TITLE

Obturator Bypass: A Classic Approach for the Treatment of Contemporary Groin Infection

AUTHOR(S)
Patel, Ajay; Taylor, Spence M.; Langan III, Eugene M.; Snyder, Bruce A.; Cull, David L.; Sullivan, Timothy M.; Youkey, Jerry R.; Gray, Bruce H.; Carsten III, Christopher G.
PUB. DATE
August 2002
SOURCE
American Surgeon;Aug2002, Vol. 68 Issue 8, p653
SOURCE TYPE
Academic Journal
DOC. TYPE
Article
ABSTRACT
As the number of cardiac and interventional radiologic procedures has risen, the frequency with which surgeons are called to treat groin complications has increased. Infectious groin problems that often involve foreign prosthetic material or remnants of percutaneous femoral closure devices are particularly challenging and require control of bleeding, removal of foreign material, wide debridement, and sometimes arterial resection. Management of the consequential limb ischemia in such cases is controversial. The purpose of this study is to review the utility of extra-anatomic common femoral bypass through the obturator foramen (obturator bypass) as a method of treating limb ischemia after arterial groin infection. From July 1992 through June 2001 a total of 12 patients (six male) presented with severe vascular infections of the groin and underwent obturator bypass. Infections occurred as a consequence of an isolated vascular graft infection (nine) or after a percutaneous interventional femoral access procedure (three). Patients presented with systemic sepsis and a draining sinus (six), infected pseudoaneurysm (two), or hemorrhage (four). Treatment included debridement of the groin wound, sartorius muscle flap coverage of the femoral vessels, antibiotics and synthetic (eight polytetrafluoroethylene and four Dacron) obturator bypass via a lower abdominal extraperitoneal incision from an aortobifemoral bypass graft limb to the superficial femoral artery (six), native iliac to femoral artery (three), iliac to popliteal artery (two), and aortobifemoral bypass limb to the popliteal artery (one). Graft patency and limb salvage were assessed by Kaplan-Meier life table analysis. There were two (17%) deaths (multisystem organ failure at postoperative days 9 and 6) and four major complications (25%) requiring reoperation in the first 30 days. Ten patients (83%) survived, healed their groin wounds, and are infection free. With a mean follow-up of 37 months graft patency and...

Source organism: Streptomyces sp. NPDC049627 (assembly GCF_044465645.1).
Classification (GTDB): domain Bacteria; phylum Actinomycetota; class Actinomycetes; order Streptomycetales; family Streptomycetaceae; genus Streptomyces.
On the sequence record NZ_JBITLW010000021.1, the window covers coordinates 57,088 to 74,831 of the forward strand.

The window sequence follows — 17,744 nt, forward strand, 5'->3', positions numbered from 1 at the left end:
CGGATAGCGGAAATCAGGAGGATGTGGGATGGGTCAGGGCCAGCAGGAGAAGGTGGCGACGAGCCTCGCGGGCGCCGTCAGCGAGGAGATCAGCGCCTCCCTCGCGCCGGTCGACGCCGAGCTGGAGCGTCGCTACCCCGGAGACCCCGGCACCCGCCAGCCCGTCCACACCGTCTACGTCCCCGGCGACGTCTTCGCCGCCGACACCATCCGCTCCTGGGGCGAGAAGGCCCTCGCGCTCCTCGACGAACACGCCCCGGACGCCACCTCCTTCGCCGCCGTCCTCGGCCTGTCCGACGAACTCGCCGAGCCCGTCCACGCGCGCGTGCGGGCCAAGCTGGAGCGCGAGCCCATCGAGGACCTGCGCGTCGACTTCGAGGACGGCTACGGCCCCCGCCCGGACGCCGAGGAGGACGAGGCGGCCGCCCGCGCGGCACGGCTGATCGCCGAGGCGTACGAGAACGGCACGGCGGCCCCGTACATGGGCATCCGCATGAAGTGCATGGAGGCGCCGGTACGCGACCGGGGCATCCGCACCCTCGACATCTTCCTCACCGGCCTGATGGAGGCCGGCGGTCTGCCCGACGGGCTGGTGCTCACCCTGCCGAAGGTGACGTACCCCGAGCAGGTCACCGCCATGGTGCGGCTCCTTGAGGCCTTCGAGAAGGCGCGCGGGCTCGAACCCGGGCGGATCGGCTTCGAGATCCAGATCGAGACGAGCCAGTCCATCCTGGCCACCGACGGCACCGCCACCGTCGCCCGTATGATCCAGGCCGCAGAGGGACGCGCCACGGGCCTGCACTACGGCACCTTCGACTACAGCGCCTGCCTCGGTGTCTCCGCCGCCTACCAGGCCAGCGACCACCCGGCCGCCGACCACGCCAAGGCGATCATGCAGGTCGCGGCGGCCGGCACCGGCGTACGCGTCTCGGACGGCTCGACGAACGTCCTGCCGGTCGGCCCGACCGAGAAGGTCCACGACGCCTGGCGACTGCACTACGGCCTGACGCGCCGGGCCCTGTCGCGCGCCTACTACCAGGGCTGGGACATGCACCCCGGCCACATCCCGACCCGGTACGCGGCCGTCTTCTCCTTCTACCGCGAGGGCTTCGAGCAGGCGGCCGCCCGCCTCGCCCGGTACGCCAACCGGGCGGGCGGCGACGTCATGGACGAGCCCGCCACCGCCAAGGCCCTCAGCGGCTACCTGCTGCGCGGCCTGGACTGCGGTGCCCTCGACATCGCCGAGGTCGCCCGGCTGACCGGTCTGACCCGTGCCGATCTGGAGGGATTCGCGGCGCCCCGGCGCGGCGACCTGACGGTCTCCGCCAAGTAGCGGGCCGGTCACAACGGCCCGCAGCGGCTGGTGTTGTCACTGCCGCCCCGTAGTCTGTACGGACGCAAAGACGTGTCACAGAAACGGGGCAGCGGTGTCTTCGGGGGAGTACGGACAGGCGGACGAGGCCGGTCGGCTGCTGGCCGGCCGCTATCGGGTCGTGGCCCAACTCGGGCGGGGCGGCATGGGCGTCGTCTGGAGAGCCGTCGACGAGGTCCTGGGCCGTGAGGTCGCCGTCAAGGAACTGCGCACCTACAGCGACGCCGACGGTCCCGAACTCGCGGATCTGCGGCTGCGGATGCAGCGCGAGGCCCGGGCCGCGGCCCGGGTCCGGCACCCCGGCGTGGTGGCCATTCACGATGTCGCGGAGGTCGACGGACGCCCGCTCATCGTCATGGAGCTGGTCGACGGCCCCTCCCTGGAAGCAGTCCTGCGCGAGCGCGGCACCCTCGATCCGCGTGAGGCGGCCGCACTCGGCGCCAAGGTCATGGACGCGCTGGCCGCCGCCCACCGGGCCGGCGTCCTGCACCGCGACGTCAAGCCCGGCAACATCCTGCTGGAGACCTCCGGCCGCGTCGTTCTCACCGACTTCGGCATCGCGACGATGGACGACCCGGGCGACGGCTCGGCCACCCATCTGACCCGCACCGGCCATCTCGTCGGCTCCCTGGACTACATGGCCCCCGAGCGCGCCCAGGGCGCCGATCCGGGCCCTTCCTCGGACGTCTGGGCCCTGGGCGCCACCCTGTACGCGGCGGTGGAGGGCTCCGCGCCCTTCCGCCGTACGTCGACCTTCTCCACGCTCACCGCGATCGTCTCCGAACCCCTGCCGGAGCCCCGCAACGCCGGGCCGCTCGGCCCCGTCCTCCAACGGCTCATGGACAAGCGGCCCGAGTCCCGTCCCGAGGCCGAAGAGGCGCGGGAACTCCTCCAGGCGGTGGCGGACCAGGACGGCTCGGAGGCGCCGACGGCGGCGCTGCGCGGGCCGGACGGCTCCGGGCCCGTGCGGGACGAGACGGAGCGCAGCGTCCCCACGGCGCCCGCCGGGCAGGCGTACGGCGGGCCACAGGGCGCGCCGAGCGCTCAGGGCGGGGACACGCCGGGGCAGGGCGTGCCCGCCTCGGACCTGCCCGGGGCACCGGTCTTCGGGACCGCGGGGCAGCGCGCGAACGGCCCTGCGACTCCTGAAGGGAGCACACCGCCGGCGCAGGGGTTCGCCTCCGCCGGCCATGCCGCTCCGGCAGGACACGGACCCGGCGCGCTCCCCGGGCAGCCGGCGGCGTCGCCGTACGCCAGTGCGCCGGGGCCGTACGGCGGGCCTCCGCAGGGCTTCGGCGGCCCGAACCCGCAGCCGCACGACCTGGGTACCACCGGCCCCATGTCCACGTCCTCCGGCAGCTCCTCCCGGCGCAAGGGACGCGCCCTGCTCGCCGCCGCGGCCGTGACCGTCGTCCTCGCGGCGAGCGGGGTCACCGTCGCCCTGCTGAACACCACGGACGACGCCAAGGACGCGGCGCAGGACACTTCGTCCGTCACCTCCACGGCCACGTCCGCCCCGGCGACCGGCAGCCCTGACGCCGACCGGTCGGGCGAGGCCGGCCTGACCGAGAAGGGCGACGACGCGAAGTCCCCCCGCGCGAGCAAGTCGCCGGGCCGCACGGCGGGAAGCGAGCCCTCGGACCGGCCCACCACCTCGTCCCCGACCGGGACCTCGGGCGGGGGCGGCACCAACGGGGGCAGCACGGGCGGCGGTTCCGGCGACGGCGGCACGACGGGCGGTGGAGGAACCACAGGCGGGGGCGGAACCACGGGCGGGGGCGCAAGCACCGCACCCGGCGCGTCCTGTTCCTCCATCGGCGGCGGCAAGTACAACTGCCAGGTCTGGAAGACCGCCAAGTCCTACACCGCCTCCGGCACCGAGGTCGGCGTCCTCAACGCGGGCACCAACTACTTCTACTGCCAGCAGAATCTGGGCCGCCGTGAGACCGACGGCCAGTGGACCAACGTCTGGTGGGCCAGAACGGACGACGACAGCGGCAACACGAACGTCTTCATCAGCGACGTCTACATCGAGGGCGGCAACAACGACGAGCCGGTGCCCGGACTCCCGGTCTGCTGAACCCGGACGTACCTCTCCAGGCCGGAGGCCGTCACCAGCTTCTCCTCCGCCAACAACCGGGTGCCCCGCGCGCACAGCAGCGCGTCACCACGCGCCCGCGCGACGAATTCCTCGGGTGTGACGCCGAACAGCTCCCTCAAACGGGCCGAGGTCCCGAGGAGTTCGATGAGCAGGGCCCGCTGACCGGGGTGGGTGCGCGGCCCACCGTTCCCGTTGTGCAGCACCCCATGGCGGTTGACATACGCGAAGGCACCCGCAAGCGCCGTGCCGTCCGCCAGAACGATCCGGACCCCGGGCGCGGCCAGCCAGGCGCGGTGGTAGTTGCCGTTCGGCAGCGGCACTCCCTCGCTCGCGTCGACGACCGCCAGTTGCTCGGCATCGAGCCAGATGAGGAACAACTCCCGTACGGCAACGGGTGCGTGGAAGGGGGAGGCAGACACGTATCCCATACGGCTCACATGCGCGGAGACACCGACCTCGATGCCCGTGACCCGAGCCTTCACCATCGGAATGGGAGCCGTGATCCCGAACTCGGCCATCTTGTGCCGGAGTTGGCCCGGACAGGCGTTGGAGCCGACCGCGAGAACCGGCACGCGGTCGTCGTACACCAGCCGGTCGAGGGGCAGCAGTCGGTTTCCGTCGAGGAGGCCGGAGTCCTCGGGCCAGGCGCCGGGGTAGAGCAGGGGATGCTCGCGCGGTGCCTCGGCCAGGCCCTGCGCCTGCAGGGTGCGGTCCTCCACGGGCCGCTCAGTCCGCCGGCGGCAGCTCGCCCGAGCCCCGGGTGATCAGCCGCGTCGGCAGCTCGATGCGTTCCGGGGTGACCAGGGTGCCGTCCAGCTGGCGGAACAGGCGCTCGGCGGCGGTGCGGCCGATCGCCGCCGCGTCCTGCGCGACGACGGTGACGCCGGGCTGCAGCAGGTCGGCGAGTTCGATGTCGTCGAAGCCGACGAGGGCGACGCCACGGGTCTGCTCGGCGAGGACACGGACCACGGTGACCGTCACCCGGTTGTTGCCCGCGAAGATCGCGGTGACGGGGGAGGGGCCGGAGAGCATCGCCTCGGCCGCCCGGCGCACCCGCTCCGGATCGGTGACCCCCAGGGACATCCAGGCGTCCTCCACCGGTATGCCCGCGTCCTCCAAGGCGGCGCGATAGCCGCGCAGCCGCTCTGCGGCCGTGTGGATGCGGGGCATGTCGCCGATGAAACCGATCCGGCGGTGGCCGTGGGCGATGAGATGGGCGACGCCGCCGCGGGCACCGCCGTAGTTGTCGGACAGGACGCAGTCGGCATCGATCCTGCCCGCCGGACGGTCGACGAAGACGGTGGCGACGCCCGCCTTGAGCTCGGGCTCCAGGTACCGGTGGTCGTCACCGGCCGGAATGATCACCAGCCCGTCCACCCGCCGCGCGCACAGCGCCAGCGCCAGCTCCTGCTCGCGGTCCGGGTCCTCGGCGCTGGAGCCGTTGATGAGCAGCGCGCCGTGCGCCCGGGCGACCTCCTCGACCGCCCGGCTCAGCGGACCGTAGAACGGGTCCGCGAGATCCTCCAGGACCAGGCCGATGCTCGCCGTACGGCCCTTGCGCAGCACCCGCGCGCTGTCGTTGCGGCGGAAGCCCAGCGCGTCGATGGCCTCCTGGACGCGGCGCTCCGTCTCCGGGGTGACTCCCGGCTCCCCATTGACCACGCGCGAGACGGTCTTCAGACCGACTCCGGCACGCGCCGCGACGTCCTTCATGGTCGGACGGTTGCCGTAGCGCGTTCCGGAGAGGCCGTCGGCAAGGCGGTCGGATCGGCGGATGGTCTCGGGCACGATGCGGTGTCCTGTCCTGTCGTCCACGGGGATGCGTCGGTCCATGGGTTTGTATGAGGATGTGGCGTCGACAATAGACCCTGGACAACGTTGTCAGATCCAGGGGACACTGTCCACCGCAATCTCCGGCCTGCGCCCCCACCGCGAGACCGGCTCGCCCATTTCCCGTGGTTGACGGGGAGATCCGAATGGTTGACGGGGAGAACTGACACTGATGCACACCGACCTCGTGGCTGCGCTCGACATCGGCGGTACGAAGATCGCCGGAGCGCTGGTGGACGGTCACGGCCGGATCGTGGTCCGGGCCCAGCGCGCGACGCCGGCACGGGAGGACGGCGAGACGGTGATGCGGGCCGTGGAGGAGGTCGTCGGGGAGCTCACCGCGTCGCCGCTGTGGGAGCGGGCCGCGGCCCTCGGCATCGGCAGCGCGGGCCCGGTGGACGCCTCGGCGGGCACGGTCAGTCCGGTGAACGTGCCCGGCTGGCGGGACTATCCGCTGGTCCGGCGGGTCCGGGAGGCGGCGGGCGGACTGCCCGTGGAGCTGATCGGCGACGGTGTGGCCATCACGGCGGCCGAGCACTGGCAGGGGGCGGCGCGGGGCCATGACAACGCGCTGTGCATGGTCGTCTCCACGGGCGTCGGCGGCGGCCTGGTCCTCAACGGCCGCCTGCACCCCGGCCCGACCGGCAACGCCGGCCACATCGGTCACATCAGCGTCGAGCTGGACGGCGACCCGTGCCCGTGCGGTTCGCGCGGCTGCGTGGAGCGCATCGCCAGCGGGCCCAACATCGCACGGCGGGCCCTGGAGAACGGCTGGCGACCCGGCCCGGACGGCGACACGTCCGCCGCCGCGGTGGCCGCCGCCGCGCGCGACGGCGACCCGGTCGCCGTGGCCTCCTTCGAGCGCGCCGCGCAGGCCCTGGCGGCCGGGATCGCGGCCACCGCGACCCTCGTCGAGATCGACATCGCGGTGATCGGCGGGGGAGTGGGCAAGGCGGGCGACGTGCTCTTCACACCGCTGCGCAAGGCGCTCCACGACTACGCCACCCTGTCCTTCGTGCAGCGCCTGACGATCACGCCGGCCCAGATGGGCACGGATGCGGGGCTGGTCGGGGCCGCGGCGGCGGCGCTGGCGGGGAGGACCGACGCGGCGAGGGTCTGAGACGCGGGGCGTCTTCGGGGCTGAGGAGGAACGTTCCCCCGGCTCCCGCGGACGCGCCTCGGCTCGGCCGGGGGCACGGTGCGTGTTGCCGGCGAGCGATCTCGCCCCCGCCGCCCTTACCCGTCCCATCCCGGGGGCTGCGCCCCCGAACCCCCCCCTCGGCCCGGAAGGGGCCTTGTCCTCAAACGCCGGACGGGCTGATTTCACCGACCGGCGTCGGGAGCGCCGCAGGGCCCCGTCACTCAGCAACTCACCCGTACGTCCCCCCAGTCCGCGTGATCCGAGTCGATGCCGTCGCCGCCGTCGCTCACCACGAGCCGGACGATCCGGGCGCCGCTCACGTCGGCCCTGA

ACCESSION #
7742963

 

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